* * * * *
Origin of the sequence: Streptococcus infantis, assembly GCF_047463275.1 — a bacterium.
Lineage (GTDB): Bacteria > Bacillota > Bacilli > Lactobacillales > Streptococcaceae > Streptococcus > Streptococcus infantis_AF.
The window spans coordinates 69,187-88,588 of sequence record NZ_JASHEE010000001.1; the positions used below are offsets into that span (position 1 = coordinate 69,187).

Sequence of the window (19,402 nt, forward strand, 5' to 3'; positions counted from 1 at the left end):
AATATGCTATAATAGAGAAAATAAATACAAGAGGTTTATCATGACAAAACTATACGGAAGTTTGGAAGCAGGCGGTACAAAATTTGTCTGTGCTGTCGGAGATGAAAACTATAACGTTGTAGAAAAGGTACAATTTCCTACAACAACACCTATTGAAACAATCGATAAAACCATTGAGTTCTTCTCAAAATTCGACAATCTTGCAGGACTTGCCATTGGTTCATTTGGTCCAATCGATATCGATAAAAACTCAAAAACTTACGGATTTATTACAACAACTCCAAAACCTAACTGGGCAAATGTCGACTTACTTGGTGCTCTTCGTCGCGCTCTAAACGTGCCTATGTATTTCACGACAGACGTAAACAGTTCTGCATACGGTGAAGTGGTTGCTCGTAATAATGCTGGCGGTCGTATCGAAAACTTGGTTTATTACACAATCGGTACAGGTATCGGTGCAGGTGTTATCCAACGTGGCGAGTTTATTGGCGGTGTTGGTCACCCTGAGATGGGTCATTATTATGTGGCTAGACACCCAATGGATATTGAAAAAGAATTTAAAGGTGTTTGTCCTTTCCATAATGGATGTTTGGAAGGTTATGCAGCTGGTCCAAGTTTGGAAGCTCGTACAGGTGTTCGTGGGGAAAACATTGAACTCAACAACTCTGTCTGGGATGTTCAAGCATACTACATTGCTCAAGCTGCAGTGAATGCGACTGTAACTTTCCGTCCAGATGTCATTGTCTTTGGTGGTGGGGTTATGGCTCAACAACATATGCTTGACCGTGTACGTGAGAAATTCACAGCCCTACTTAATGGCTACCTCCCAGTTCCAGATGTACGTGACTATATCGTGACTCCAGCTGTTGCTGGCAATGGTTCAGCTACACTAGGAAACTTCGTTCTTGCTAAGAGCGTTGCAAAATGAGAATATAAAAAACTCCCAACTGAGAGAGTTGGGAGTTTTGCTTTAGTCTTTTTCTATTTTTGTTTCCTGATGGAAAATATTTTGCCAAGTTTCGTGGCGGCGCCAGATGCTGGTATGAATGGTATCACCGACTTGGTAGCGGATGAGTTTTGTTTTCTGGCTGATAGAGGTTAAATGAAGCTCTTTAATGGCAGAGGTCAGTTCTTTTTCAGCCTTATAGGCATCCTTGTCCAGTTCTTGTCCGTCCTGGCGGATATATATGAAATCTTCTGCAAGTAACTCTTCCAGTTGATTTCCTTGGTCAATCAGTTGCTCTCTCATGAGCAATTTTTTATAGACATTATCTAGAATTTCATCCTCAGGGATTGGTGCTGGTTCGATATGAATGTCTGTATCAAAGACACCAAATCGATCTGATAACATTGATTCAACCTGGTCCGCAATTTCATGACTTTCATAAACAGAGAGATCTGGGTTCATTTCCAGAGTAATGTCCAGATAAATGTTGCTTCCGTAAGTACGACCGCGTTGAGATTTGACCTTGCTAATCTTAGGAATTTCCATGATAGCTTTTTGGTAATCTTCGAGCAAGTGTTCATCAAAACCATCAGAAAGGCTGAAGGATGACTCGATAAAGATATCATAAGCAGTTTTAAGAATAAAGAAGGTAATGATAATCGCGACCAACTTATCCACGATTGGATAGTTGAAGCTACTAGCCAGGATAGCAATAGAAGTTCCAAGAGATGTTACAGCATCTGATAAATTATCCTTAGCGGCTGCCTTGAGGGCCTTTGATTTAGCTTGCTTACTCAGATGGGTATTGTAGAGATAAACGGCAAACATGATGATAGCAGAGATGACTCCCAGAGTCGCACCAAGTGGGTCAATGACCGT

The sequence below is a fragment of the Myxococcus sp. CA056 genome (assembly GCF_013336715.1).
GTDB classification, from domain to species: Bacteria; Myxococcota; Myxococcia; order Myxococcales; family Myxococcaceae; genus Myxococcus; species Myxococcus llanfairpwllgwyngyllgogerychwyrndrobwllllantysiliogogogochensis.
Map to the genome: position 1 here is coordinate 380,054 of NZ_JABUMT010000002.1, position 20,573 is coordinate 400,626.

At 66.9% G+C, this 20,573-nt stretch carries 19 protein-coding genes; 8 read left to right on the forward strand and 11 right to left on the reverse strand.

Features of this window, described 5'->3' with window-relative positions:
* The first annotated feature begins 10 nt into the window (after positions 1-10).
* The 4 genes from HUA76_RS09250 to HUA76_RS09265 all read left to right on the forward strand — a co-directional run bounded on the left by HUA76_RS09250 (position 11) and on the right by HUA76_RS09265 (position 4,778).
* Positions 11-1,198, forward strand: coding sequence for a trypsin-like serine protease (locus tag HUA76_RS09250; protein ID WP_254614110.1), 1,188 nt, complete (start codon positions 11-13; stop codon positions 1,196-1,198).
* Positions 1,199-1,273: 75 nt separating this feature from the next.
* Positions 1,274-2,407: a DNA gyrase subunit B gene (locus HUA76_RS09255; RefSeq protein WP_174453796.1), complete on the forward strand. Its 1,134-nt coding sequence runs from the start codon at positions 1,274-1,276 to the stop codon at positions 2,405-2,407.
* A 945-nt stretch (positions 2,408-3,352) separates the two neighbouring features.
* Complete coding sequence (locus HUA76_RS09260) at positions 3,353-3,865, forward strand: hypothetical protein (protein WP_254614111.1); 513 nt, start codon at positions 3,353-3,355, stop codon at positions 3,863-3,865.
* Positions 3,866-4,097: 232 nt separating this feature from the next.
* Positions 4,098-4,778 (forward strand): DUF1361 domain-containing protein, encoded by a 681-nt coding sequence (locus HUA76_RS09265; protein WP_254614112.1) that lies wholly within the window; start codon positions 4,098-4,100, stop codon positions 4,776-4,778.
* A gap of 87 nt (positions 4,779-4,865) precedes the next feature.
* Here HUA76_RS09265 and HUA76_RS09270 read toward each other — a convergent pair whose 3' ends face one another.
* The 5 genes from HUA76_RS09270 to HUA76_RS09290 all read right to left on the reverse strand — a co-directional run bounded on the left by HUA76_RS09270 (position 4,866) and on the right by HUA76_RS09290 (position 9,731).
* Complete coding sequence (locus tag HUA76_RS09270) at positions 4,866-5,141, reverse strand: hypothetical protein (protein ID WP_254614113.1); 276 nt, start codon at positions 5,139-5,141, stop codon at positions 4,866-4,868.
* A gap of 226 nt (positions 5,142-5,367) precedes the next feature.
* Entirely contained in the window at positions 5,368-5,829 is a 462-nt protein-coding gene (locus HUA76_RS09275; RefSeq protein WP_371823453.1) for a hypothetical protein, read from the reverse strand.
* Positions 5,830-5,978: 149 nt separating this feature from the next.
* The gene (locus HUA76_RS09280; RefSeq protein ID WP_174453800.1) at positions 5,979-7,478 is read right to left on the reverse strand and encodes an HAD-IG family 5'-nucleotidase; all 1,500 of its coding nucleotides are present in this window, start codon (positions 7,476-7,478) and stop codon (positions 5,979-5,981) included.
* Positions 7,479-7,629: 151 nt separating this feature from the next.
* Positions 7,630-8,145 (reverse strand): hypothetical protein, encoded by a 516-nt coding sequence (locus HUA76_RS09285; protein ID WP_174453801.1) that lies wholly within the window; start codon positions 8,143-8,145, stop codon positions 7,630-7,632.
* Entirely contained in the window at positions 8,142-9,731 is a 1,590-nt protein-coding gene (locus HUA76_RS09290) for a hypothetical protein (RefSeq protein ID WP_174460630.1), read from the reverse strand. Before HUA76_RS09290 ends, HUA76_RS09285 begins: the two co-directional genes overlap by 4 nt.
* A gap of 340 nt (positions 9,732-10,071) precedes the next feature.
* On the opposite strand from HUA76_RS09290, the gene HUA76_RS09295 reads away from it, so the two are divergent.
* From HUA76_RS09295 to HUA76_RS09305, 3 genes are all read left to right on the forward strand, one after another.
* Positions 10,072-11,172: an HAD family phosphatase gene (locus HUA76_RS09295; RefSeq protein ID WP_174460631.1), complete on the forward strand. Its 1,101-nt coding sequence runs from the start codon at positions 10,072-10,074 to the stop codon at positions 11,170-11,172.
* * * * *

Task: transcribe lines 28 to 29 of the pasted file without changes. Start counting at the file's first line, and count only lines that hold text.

* Positions 7,479-7,629: 151 nt separating this feature from the next.
* Positions 7,630-8,145 (reverse strand): hypothetical protein, encoded by a 516-nt coding sequence (locus HUA76_RS09285; protein ID WP_174453801.1) that lies wholly within the window; start codon positions 8,143-8,145, stop codon positions 7,630-7,632.